Today I updated the RNA isolation protocol based on info from Sam, and I made some mistakes in isolating RNA today. Ran Qubit.
Updated RNA isolation protocol for crab hemolymph to be used starting tomorrow. Link: here
I had previously thought that RNAzol was a dye that binded to RNA… I double-checked with Sam, because I realized I never really asked, and after centrifuging, the RNAzol (blue) is often at the top of the tube, but sometimes it’s in the middle or towards the bottom and I wasn’t sure if I should be aiming for the blue when removing the supernatant for further processing. He said the RNAzol is actually salts and other stuff that helps RNA become isolated. So, when taking out the supernatant, it’s ok if I get some blue, but I should aim for the clear liquid, while avoiding the bottom, becasue that’s where the junk gets pelleted down to.
Today I ran 9 more samples:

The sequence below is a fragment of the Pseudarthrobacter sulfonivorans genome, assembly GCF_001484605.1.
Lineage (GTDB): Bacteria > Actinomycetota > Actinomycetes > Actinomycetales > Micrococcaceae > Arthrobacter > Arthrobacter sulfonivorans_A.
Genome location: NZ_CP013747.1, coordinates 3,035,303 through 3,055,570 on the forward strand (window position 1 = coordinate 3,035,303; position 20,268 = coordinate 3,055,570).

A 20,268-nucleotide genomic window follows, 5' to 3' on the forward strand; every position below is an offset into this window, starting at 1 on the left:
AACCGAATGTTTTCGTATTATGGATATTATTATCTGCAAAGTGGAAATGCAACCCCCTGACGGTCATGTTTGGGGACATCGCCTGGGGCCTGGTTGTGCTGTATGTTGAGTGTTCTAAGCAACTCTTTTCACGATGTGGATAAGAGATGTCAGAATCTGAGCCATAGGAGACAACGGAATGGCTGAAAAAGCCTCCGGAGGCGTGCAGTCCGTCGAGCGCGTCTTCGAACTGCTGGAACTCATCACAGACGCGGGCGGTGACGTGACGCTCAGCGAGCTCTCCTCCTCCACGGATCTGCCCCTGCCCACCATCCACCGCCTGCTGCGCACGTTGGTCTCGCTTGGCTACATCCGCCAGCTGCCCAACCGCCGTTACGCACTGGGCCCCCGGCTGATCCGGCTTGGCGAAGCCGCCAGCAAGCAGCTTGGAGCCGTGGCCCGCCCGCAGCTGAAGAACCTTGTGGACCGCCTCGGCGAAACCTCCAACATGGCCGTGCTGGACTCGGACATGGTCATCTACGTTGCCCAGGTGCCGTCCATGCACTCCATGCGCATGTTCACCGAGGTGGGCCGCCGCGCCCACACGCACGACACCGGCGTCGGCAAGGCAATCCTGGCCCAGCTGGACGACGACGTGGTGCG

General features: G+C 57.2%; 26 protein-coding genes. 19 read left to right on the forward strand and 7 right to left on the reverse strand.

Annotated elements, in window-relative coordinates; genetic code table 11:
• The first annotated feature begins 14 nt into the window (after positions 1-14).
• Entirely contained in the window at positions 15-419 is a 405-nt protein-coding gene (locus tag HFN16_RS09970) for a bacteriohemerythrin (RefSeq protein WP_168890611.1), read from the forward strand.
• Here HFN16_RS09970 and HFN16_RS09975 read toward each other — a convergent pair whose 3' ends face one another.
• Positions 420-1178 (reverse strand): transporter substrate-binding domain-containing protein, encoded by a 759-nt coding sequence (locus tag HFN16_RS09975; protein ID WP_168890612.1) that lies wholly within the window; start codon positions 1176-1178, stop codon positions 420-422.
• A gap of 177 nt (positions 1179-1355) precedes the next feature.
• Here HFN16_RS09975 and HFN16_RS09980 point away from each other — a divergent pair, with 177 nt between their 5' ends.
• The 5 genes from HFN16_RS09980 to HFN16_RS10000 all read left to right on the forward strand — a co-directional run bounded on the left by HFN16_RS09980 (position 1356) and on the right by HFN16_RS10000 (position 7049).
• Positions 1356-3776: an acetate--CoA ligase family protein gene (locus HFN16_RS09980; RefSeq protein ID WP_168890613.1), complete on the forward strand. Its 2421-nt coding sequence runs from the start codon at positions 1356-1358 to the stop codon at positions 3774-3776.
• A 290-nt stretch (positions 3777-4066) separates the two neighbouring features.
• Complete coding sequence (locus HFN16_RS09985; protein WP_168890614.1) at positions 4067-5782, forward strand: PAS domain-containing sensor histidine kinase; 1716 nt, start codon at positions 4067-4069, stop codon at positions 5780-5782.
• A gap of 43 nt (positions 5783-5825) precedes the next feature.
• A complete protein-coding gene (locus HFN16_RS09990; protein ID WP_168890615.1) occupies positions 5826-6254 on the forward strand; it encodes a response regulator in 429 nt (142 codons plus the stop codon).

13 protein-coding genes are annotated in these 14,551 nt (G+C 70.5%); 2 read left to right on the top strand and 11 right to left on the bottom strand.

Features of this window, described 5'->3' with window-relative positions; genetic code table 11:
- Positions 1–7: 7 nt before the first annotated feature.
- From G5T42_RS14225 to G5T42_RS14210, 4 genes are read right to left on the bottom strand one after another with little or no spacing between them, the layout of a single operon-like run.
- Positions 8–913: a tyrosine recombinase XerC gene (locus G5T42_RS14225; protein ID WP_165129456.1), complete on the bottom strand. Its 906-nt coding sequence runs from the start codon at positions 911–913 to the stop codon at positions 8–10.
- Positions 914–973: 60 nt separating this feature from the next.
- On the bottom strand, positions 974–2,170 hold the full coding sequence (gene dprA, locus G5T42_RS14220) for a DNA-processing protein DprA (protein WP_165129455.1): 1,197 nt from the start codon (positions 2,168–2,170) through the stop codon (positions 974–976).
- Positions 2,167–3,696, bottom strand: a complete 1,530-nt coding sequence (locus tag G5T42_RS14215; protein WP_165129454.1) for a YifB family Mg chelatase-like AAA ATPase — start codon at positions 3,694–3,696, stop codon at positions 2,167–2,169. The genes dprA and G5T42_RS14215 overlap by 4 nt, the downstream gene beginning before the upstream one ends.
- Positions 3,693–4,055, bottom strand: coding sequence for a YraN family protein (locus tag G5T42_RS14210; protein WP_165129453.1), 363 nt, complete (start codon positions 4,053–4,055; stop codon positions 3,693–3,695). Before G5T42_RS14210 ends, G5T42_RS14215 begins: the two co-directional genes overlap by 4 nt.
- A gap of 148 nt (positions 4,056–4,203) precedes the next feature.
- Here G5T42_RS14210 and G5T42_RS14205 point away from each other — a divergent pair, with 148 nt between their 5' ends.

I had a couple of mishaps today :( Firstly, during the step where I remove the supernatant into a new tube, I accidentally put the tip of the pipet too far down, and I think I likely got some junk in with the supernatant for tube # 474. Luckily tube 474 is from the third hemolymph sampling day, which means that I have two more samples from that same crab for that day.
Secondly, when adding 750µL of 2-propanol, I accidentally tipped tube #38 (first sampling day) and lost some of the supernatant that I had saved.
Here is Sam’s notebook that I should have looked at wayyyy before starting this process. I had forgotten that he did this on two crab samples a while back. link
I see that Sam mixed the 2-propanol with the supernatant by inversion rather than vortex. I think I will start doing this instead, because the vortex is so powerful that the propanol often ends up leaking a little, and smearing the tube labels.
Used 5µL of sample from tubes 65 and 498. 65 was out of range, 498 was 1.8ng/µL.